At the Scottish National Blood Transfusion Service we’d like to raise awareness of World Sickle Cell Day today and take the time to say thank you to our blood donors.
Your donations can be used to treat patients with sickle cell disorder across Scotland. We would also like to thank all our colleagues who are involved in the journey, from those who collect these vital blood donations through to our hospital clinical apheresis units who regularly transfuse sickle cell patients.
Did you know?
Sickle cell disorder is inherited from both parents; sickle cell trait is inherited from one parent.
Sickle cell disorder can affect anyone, although it predominantly affects people from African and Caribbean backgrounds.
1 in 76 babies born in the UK carry sickle cell trait.
Approximately 15,000 people in the UK have sickle cell disorder.
Approximately 270 babies with sickle cell disorder are born in the UK every year.
A simple blood test will tell whether you have sickle cell trait or the disorder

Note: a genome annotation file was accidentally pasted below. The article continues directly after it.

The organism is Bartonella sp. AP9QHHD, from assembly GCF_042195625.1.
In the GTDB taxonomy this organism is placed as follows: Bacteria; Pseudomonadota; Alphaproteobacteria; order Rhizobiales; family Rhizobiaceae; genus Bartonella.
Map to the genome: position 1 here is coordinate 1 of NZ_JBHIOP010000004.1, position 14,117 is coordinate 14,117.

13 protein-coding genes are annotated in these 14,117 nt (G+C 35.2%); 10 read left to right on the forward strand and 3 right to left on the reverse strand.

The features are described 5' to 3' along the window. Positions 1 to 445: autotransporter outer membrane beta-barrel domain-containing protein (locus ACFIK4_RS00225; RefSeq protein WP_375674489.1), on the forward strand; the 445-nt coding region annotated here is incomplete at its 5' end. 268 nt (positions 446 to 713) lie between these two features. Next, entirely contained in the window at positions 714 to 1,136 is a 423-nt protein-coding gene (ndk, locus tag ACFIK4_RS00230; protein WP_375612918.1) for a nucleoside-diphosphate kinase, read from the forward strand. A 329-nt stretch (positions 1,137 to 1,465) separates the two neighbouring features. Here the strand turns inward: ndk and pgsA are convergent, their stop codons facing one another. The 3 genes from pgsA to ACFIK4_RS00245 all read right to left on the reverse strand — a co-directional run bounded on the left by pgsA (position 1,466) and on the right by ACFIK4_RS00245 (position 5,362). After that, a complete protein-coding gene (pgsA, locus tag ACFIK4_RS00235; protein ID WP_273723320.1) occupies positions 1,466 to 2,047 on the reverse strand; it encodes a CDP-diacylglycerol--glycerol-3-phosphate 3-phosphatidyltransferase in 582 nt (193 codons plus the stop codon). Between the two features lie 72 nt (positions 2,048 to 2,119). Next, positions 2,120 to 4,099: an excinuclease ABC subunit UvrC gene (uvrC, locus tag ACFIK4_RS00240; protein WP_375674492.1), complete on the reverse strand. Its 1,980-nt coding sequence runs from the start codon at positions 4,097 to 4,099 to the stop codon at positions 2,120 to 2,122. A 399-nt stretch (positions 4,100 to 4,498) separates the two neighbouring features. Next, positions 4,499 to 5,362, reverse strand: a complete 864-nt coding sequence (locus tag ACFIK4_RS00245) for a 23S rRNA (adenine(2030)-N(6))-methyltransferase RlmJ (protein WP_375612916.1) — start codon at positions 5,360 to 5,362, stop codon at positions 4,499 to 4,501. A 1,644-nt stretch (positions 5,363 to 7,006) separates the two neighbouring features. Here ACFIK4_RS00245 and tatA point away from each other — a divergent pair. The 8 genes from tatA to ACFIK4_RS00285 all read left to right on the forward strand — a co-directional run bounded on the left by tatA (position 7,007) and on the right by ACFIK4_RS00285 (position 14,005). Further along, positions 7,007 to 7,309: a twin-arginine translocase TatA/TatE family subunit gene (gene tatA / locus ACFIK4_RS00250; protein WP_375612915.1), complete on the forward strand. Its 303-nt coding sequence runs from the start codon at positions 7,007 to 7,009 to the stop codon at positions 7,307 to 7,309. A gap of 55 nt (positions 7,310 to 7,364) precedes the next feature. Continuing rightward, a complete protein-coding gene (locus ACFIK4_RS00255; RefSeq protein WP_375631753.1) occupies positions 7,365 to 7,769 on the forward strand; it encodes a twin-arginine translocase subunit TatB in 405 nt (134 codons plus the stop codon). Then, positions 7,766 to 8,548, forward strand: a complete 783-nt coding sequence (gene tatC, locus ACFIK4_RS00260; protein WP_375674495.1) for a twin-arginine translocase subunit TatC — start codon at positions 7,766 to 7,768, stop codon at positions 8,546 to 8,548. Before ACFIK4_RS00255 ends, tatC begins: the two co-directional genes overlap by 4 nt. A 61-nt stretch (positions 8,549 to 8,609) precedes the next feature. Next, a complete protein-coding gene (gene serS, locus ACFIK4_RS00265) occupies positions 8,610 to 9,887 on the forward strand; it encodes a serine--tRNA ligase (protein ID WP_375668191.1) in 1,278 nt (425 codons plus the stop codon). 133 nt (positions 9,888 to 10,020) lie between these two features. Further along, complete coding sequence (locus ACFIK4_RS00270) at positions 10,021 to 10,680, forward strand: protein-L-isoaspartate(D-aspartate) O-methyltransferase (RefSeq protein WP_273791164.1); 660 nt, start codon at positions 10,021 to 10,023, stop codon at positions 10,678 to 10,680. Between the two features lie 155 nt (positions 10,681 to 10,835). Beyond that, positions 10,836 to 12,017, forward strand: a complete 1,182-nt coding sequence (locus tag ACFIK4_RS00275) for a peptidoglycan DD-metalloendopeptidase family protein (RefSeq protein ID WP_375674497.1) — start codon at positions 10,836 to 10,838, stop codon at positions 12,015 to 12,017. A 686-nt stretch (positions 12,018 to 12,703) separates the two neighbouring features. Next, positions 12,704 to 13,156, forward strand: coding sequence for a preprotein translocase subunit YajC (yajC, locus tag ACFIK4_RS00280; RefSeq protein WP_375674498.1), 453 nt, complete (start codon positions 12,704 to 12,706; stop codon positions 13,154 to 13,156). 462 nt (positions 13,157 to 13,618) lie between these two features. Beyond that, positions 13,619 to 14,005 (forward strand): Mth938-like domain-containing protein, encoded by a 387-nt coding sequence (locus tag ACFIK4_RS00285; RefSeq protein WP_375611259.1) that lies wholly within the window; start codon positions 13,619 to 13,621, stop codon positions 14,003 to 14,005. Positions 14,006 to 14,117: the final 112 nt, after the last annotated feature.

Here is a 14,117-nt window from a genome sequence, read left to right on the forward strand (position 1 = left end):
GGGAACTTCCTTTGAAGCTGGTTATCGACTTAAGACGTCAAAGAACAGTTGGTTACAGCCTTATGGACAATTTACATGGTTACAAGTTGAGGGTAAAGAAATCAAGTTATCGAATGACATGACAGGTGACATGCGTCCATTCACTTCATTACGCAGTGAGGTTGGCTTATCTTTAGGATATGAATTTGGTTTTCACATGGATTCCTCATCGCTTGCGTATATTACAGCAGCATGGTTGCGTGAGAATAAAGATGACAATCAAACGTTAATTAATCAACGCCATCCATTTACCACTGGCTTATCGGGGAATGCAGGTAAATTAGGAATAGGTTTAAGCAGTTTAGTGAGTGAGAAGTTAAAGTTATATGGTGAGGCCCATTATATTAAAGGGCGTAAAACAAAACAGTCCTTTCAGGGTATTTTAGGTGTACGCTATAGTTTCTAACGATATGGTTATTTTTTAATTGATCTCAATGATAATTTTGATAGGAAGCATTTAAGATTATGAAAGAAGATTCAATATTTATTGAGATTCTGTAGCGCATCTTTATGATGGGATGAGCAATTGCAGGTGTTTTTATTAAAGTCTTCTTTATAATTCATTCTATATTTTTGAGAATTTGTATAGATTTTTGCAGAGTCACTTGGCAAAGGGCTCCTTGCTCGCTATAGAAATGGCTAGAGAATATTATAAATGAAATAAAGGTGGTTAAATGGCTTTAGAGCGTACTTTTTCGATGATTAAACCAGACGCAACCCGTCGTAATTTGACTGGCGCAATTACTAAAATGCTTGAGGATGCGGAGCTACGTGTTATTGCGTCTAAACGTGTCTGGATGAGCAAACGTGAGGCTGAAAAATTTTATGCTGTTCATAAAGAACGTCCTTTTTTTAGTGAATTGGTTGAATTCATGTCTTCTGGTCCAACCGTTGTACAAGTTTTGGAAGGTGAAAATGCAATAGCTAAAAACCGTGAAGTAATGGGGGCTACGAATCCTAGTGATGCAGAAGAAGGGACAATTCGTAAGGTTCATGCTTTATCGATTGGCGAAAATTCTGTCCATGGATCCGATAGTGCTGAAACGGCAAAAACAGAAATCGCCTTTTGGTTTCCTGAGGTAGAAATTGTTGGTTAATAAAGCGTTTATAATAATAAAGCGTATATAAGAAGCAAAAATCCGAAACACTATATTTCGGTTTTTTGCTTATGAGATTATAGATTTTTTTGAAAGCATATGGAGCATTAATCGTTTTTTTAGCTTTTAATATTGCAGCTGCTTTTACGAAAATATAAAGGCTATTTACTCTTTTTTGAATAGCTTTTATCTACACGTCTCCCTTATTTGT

Children with sickle cell disorder are at increased risk for stroke, the risk is highest between the ages of 2 and 16.
Episodes of pain may occur in sickle cell disorder and are generally referred to as a crisis
People living with sickle cell disorder are in the extremely vulnerable group and have to shield during the coronavirus (Covid-19) pandemic
The only possible cure for the disorder is bone marrow transplant but this is only possible for a limited number of affected individuals who have a suitable donor. A medicine called Hydroxyurea, can significantly reduce the number of painful crises.
Last Christmas we welcomed Beth Lwanda and her daughter Evelyn to the Glasgow Donor Centre to raise awareness of how your blood donations can be used to help. Beth told us how monthly blood transfusions help her to manage her condition, be a mother to Evelyn and live a normal life.